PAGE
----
Cs were students who aspired to study at university. They sought to challenge by way of JR D’s decision to
increase the maximum amount which universities were permitted to charge students to £9,000. They
challenged the decision on the basis that the decision was contrary to the right to education in Articles 2 and 14
of Protocol 1 of the European Convention on Human Rights and was in breach of the public sector equality duty.
The High Court held that the decision did breach the public sector equality duty. This summary focuses on the
disability issues only.
Elias J held that D had not given proper consideration to the public sector equality duty. The focus of the
equality impact assessment had been on persons with protected characteristics in lower socio-economic groups.
This was not the same as considering the issues in respect of each characteristic. The evidence did not show that
the EIA in this case had considered the full package of reforms.
While D had not given rigorous attention to the overall package of measures the particular decision to fix fees at
the level reflected in the regulations had been the subject of appropriate analysis. Furthermore interested
parties, such as universities, students and the government had all made plans based on the assumption that fees
would be charged and it would cause administrative chaos and have significant economic implications if the
regulations were to be quashed. This, combined with the fact that there had been substantial compliance with
respect of the fee structure, meant that a quashing order was inappropriate.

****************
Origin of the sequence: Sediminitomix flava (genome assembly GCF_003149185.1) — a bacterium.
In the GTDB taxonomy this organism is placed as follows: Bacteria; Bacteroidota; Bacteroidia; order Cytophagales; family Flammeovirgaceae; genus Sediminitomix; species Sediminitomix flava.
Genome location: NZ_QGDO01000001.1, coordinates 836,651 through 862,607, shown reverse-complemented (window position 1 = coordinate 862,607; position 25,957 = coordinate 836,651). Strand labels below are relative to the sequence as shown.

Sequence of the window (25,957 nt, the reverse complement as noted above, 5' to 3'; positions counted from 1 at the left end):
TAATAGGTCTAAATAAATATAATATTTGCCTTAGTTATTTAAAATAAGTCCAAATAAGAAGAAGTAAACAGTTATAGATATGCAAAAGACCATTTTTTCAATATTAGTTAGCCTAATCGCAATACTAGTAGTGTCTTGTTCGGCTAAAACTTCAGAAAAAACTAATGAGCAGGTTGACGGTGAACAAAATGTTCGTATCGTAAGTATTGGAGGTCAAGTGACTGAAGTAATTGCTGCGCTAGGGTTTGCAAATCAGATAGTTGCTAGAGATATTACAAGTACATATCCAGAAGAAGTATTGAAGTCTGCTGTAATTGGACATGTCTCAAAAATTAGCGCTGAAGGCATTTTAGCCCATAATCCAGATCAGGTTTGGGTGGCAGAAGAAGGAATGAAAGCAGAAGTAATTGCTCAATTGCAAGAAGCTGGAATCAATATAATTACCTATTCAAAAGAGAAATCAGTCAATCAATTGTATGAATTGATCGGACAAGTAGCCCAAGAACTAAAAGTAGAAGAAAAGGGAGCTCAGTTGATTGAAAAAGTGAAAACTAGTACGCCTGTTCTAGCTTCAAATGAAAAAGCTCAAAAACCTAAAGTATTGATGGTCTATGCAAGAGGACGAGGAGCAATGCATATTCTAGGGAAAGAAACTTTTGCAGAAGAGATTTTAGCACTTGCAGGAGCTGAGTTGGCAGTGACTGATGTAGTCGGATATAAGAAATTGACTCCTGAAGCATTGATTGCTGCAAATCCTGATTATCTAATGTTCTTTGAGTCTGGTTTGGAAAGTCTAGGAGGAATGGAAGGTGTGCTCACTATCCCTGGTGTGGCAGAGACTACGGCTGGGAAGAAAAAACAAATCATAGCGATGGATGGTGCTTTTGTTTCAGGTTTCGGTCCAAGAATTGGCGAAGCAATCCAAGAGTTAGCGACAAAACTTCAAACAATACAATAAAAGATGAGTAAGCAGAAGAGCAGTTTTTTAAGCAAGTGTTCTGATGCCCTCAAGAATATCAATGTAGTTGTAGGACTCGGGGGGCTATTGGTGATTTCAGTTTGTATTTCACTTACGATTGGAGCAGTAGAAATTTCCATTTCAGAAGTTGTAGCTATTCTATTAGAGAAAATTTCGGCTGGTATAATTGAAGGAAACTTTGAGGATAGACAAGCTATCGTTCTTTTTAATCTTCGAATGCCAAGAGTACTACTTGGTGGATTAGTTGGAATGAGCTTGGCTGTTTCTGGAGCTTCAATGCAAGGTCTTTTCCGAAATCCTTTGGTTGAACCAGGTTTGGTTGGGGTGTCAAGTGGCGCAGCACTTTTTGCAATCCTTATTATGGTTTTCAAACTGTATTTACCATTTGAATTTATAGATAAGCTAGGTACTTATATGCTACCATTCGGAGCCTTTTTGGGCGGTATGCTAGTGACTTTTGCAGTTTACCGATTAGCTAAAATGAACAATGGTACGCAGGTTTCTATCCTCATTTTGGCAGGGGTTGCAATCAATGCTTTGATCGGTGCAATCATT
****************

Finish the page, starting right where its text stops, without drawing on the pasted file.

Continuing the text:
Although Article 2 of Protocol 1 was engaged and the fee structure did restrict that right it was a proportionate
means of achieving a legitimate aim. Elias J stated that only in exceptional cases would the charging of fees in a
non-discriminatory fashion result in a breach of the right. Article 14 was not breached. There was no indirect
discrimination in the provision of higher education. The package had to be considered in the round. The
availability of finance in respect of fees and other measures mitigated the effect of the increase in fees and so it
was not sufficiently clear that Cs as a group would be disadvantaged.
Where the quashing of a decision would have very significant practical consequences the court is unlikely to
grant a quashing order. This judgment also emphasizes the importance of considering the facts as a whole. The
decision may have been only one part of a broader decision dealing with a variety of matters and which, when
taken as a whole, meant that the effect ofthe measure in question was mitigated or diminished.